The FIA consultation on the future of Formula One clearly demonstrated that the vast majority of the viewing public (94% according to the FIA/AMD survey) want more overtaking. This is at a time when overtaking in Formula One has become increasingly difficult.

Most aerodynamic research aims to improve a car's performance when running in what is known as 'clean' air which has not been disturbed by the wake of a car running in front. However, in race conditions when cars follow each other closely, the wake of the car in front significantly reduces the aerodynamic performance of the following car, making overtaking extremely difficult and often impossible.

As a general rule, the better the aerodynamic performance of a car on its own, the worse its effect on the car behind and the greater the loss of performance for that car.

In order to encourage overtaking, the FIA initiated a programme of research into improving the aerodynamic performance of a car when trying to overtake. The objective was to produce regulations for a car shape which would create a wake in which a following car would generate more downforce with reduced drag.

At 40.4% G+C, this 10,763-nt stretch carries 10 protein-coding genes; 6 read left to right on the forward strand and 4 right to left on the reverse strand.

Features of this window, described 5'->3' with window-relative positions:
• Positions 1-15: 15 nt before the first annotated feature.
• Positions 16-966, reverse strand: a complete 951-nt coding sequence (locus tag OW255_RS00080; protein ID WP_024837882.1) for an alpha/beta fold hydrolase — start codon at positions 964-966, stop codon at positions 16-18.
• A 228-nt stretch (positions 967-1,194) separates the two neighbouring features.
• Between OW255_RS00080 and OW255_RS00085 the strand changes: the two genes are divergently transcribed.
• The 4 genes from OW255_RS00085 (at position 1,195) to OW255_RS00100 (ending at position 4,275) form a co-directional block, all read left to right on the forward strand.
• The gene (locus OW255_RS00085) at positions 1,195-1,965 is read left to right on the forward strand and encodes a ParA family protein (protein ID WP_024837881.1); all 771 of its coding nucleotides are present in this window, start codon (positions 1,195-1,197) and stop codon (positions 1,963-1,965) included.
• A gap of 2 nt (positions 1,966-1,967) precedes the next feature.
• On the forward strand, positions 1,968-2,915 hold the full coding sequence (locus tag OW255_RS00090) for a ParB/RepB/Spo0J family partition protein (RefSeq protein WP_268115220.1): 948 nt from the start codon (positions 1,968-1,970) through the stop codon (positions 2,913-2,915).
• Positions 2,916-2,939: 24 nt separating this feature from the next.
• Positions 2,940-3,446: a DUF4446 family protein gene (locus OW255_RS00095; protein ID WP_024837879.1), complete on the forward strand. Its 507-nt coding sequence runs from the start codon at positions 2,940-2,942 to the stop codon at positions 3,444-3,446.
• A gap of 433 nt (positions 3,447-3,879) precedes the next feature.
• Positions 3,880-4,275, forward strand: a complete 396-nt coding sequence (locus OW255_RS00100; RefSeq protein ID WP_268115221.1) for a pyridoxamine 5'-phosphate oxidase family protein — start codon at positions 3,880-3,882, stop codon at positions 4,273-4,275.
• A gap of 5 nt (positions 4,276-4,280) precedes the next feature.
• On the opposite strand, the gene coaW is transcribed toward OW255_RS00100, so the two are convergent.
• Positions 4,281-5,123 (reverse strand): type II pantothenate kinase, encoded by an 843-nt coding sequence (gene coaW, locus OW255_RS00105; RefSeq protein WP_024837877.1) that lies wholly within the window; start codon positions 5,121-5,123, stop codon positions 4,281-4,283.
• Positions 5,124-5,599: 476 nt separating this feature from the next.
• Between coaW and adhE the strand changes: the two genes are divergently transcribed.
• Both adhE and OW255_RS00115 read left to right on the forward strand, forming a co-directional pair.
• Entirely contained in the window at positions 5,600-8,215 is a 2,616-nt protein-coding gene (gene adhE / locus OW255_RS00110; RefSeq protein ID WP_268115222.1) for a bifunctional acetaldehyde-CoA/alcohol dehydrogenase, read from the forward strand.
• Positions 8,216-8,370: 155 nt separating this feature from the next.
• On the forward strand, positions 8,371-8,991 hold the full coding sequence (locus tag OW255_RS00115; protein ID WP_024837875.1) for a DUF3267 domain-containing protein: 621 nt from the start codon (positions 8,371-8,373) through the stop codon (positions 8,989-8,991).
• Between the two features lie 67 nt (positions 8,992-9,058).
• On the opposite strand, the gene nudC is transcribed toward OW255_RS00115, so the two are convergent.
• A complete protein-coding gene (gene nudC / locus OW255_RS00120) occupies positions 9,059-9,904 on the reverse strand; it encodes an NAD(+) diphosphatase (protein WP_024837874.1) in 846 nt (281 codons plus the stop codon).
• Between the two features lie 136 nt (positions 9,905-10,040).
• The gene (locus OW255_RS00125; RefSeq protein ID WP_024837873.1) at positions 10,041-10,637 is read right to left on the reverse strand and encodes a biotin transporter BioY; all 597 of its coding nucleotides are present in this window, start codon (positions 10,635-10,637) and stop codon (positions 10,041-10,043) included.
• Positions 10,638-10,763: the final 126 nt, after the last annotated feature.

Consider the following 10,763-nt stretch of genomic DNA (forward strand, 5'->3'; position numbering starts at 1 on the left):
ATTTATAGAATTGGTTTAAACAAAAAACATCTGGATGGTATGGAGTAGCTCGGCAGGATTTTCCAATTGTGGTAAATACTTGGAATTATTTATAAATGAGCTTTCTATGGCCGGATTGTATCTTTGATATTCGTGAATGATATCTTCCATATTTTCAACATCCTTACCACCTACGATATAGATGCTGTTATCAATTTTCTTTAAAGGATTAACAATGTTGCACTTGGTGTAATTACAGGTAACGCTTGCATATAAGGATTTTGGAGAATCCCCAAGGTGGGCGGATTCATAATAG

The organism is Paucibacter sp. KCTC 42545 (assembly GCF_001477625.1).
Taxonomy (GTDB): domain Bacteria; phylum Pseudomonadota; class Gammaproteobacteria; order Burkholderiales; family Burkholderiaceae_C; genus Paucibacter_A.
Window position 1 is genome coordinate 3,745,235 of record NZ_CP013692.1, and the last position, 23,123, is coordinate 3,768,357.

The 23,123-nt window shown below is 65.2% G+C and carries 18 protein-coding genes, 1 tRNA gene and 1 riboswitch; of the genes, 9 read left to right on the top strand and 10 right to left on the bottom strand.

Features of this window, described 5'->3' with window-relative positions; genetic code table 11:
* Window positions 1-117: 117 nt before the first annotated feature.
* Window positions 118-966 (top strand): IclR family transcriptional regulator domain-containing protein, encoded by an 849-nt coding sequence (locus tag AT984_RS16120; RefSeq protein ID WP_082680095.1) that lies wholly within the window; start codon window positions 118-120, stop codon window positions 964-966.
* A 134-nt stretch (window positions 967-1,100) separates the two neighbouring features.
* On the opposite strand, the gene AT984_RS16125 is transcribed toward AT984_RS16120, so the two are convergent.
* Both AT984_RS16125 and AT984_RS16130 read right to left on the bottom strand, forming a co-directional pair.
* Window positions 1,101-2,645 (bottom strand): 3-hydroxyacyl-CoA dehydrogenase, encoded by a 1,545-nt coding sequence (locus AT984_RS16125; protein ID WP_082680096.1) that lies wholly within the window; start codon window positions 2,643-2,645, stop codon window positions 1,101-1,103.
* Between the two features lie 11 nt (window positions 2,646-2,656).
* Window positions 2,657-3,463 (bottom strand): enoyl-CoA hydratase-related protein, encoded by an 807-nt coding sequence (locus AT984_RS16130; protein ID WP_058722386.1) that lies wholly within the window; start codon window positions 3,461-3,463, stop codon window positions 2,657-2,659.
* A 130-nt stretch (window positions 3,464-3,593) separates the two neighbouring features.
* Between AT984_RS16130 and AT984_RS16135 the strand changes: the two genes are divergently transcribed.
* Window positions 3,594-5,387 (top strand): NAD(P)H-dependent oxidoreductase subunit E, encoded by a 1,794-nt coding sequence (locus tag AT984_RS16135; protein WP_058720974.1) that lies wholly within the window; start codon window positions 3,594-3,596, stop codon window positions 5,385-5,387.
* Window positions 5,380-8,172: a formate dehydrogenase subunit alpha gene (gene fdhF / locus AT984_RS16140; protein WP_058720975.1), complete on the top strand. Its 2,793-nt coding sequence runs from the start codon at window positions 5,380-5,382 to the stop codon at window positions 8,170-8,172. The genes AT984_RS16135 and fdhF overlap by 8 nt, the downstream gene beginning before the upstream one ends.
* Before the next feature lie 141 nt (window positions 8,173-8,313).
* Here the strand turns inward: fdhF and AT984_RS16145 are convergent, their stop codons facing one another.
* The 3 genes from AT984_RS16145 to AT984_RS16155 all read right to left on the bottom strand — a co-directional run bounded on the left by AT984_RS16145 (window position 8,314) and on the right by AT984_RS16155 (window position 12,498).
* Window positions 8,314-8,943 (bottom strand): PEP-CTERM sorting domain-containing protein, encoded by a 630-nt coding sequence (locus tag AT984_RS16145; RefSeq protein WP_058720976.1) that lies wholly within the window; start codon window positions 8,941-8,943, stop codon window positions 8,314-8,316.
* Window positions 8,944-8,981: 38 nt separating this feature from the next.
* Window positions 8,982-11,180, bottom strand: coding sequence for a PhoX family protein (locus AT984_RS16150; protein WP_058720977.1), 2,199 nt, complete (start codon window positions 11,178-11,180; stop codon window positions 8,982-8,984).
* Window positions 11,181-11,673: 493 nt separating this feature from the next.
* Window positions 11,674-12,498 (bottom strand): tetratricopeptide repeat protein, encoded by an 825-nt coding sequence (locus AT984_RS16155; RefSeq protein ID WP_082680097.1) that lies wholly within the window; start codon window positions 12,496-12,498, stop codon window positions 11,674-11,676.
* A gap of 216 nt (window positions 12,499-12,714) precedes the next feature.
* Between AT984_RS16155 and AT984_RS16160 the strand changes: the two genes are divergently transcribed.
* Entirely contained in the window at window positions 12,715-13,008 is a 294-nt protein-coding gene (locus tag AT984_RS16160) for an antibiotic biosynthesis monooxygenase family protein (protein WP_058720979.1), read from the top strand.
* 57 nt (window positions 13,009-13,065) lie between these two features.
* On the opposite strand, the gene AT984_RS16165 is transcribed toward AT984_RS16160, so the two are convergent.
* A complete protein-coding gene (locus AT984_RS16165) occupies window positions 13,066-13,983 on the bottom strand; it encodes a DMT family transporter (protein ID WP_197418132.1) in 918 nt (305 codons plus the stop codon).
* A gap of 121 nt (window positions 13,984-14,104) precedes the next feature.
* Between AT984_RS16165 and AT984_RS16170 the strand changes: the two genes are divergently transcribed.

With the help of the FIA's technology partner AMD, the FIA's research team have reached a preliminary conclusion which the FIA is now able to publish. The CDG Wing (Centreline Downwash Generating Wing) will be presented to the Formula One Commission meeting in London today (October 24).

It is intended that the CDG Wing, together with wider wheels and slick tyres, will form part of the 2008 FIA Formula One Technical Regulations. With the support and collaboration of the teams it may be possible to introduce these changes as early as 2007.

Max Mosley, FIA President said: "This new research is important for the future of Formula One. By introducing the CDG wing we can give motor sport fans exactly what they have asked for, wheel-to-wheel racing with much more overtaking."

"It is our hope that the teams will collaborate with us in the optimisation of this radical new idea so that the aerodynamic benefits can be introduced into Formula One in 2007 rather than having to wait until 2008."

Henri Richard, AMD Executive Vice President said: "It's clear the FIA has listened to the feedback of its key constituents - F1 fans around the world - and has taken a bold, innovative approach to improving overtaking and therefore creating a more exciting race experience. AMD is committed to encouraging innovation and creativity and to helping the world's leading organizations take advantage of the phenomenal impact of our technology."

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